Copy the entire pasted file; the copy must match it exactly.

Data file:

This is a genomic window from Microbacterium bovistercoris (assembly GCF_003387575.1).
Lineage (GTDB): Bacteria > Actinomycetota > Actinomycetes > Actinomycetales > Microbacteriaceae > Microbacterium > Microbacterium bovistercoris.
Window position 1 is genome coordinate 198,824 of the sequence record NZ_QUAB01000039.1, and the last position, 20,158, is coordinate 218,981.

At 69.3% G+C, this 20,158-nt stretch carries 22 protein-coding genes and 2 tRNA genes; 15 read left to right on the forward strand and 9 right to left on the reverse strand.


This is a genomic window from Microbacterium bovistercoris (assembly GCF_003387575.1).
Lineage (GTDB): Bacteria > Actinomycetota > Actinomycetes > Actinomycetales > Microbacteriaceae > Microbacterium > Microbacterium bovistercoris.
Window position 1 is genome coordinate 198,824 of the sequence record NZ_QUAB01000039.1, and the last position, 20,158, is coordinate 218,981.

At 69.3% G+C, this 20,158-nt stretch carries 22 protein-coding genes and 2 tRNA genes; 15 read left to right on the forward strand and 9 right to left on the reverse strand.